British parliament drops the kid gloves in Facebook fight

When Facebook CEO Mark Zuckerberg refused to appear before Britain’s parliament in May to answer questions about Facebook’s role in the Cambridge Analytica scandal, he may have assumed there would be few repercussions. But in an unprecedented move over the US Thanksgiving weekend, the British government used a little-known feature of UK law to compel a tech executive to hand over documents related to a court case between his company and Facebook. What’s more, the British MP who pushed parliament to do so is threatening to make all the documents public, even though they have been sealed by a US court.

The way this incident played out seems like a scene from a James Bond movie: the executive—Ted Kramer, CEO of a company called Six4Three—was ordered to surrender documents he had on his laptop, including email conversations with Facebook about a dispute over API access for his app. When Kramer refused, the Serjeant-at-Arms, the person in charge of official protocol in parliament, showed up at his hotel room and escorted him to the House of Commons, where Kramer was forced to turn the files over to the committee or potentially face a fine, or even imprisonment.

Not only is it rare for Britain’s parliament to compel an executive to turn over documents in this way, but Kramer is an American citizen who just happened to be on a business trip to London, which makes the British government’s jurisdiction over him questionable. In addition, the documents that the MP—Damian Collins, the head of the Digital, Culture, Media and Sport Committee—wanted turned over have been sealed by a California court, and therefore aren’t supposed to be made public.

This may be the first time it has been used successfully in a case involving Facebook, but it’s not the first time a member of Britain’s parliament has threatened the company with a formal summons to appear. Earlier this year, Collins said publicly that the next time Mark Zuckerberg happened to be on a business trip to the UK, he could be served with a summons and effectively forced to testify before the House of Commons committee.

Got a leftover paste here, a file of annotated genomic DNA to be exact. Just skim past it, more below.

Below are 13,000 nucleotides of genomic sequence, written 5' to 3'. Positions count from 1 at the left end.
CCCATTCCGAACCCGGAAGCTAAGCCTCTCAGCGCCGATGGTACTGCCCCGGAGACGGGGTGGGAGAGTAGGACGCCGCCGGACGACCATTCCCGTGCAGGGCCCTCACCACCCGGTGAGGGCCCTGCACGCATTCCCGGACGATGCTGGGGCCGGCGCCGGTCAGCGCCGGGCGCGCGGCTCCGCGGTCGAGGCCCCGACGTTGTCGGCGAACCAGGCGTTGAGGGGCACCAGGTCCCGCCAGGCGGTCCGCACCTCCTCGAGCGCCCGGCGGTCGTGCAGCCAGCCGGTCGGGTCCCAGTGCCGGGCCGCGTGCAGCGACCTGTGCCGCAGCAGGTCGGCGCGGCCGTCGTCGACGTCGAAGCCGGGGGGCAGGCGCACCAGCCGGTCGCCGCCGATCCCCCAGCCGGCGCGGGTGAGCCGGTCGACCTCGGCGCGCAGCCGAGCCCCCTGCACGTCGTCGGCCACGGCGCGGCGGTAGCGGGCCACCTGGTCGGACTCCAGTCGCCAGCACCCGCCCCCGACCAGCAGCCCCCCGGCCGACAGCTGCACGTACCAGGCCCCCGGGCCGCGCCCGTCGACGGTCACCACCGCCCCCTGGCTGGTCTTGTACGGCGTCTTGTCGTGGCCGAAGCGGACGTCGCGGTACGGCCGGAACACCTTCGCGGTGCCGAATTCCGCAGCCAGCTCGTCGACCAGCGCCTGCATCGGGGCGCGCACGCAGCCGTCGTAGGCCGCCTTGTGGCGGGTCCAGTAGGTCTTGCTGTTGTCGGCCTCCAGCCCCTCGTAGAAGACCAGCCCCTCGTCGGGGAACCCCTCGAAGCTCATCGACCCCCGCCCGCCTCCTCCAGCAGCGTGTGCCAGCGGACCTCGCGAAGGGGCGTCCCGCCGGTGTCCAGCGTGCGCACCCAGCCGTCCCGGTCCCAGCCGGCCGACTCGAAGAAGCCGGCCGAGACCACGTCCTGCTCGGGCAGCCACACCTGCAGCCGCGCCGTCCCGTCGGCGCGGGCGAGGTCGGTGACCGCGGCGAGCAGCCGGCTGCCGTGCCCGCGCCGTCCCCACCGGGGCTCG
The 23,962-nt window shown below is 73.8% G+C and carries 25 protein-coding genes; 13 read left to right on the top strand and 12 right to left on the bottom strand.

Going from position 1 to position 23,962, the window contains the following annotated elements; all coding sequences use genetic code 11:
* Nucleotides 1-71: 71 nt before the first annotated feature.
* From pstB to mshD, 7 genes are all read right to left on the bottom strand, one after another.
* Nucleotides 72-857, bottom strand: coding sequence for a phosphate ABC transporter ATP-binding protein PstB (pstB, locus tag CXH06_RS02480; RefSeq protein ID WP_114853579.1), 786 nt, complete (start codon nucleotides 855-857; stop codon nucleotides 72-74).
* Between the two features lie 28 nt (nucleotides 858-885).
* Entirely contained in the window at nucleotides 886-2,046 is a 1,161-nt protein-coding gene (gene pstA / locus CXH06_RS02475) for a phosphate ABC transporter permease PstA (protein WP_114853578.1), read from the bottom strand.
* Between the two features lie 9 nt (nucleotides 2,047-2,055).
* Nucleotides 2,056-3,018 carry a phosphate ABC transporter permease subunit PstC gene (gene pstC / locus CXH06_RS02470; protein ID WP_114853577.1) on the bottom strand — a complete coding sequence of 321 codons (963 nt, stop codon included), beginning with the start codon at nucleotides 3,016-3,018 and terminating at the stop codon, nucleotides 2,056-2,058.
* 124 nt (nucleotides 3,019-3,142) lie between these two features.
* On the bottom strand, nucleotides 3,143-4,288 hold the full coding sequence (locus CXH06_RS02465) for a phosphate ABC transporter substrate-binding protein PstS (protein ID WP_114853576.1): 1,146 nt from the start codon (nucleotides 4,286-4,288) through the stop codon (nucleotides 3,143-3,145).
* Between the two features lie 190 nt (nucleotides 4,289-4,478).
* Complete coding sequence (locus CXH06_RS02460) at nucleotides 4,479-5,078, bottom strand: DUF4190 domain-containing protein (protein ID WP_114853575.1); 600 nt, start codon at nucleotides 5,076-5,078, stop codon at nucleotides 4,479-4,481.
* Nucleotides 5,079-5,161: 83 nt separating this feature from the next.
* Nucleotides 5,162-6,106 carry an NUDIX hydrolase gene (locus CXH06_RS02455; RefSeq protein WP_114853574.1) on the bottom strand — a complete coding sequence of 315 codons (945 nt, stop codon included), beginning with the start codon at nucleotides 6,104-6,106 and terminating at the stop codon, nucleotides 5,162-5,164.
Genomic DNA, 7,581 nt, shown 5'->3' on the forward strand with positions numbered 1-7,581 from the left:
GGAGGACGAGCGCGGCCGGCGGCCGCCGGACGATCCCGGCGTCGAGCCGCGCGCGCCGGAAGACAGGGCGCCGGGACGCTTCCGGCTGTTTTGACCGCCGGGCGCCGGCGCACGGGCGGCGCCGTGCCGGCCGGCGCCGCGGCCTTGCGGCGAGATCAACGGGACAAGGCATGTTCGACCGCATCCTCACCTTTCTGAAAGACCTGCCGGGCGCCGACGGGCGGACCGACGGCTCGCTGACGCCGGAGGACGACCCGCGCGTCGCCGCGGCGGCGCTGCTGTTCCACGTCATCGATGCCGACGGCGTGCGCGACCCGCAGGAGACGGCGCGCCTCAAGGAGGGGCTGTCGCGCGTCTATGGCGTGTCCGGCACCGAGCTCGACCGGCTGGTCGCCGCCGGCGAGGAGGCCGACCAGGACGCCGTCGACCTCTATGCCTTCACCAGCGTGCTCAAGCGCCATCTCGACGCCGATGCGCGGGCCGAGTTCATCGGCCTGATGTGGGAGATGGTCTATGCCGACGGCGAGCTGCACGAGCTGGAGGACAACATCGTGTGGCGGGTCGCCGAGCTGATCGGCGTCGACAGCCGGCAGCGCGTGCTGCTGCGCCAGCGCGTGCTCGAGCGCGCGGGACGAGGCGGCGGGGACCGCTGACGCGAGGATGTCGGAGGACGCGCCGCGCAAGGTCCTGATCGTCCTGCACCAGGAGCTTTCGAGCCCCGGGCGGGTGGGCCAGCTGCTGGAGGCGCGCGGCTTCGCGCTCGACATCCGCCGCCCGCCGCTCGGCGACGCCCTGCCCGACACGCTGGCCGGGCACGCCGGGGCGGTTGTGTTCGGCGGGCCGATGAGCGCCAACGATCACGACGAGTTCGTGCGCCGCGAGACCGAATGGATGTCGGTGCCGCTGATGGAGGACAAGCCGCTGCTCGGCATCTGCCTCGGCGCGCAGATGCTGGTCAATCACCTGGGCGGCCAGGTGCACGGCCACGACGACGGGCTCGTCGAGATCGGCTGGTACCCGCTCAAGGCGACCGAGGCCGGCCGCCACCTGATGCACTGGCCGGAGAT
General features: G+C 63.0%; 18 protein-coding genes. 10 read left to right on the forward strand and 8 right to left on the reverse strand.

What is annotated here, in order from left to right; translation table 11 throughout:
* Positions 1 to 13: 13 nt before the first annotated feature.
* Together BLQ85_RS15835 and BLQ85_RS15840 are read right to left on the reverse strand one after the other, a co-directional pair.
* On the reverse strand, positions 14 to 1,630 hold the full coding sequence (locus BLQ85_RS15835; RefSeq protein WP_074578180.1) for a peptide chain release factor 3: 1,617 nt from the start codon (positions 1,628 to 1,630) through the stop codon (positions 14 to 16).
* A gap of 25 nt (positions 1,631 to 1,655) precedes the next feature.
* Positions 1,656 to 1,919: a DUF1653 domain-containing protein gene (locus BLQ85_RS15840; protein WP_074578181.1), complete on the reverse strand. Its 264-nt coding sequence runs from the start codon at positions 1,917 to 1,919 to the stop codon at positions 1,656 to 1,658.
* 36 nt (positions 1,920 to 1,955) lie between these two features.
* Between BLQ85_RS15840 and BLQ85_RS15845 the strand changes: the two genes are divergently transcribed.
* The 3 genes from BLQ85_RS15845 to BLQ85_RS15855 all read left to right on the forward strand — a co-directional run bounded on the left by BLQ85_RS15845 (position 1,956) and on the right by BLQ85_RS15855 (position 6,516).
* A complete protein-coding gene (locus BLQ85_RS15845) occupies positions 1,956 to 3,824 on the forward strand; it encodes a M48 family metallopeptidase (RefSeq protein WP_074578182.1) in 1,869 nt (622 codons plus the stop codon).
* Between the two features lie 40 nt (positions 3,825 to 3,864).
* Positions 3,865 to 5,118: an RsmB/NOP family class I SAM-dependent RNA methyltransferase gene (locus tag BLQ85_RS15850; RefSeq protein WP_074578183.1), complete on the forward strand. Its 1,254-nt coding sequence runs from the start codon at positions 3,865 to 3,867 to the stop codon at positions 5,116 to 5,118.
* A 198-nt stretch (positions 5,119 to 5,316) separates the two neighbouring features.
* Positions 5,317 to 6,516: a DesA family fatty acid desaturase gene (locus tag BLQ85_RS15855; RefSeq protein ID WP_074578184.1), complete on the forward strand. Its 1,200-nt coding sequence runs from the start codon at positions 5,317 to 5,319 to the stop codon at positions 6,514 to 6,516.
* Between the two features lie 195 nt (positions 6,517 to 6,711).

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“We are in uncharted territory,” Collins told The Observer about his use of the summons to seize documents from Kramer. “This is an unprecedented move but it’s an unprecedented situation. We’ve failed to get answers from Facebook and we believe the documents contain information of very high public interest. It misled us about Russian involvement on the platform. And it has not answered our questions about who knew what, when with regards to the Cambridge Analytica scandal.”

Ironically, given Mark Zuckerberg’s history, the app involved in the Six4Three lawsuit was designed to find photos of attractive women in bathing suits (before Facebook, Zuckerberg created an app called FaceMash that allowed users to rate female students based on their attractiveness). But Collins isn’t interested in the company’s documents because he cares about the details of the lawsuit between Six4Three and Facebook. Instead, Collins seems to be hoping the emails and other documents will show how the social network handled access to personal information in cases similar to the Cambridge Analytica fiasco.

To recap that case, in 2014 Facebook’s API still allowed apps to suck up data on all of a user’s Facebook friends whenever a user registered with an app. That kind of access was later turned off, but before it went away, a researcher who created a personality quiz got access to friend data on 50 million users and then gave or sold that data to  Cambridge Analytica, in contravention of Facebook’s rules. Cambridge then allegedly used some of that data to create psychographic profiles of potential voters, and may have used those profiles to target content on Facebook, including content related to Donald Trump’s campaign for president in 2016.

It seems likely that Collins (who has a reputation within Britain for being a bit of a show-off) wanted to send a very public message to Facebook and its CEO that the British government is not something to be trifled with. Whether or not the Six4Three document trove contains anything like a smoking gun with which to go after Facebook or its data policies remains to be seen.

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Mathew Ingram is CJR's chief digital writer. Previously, he was a senior writer with Fortune magazine. He has written about the intersection between media and technology since the earliest days of the commercial internet. His writing has been published in The Washington Post and the Financial Times as well as Reuters and Bloomberg.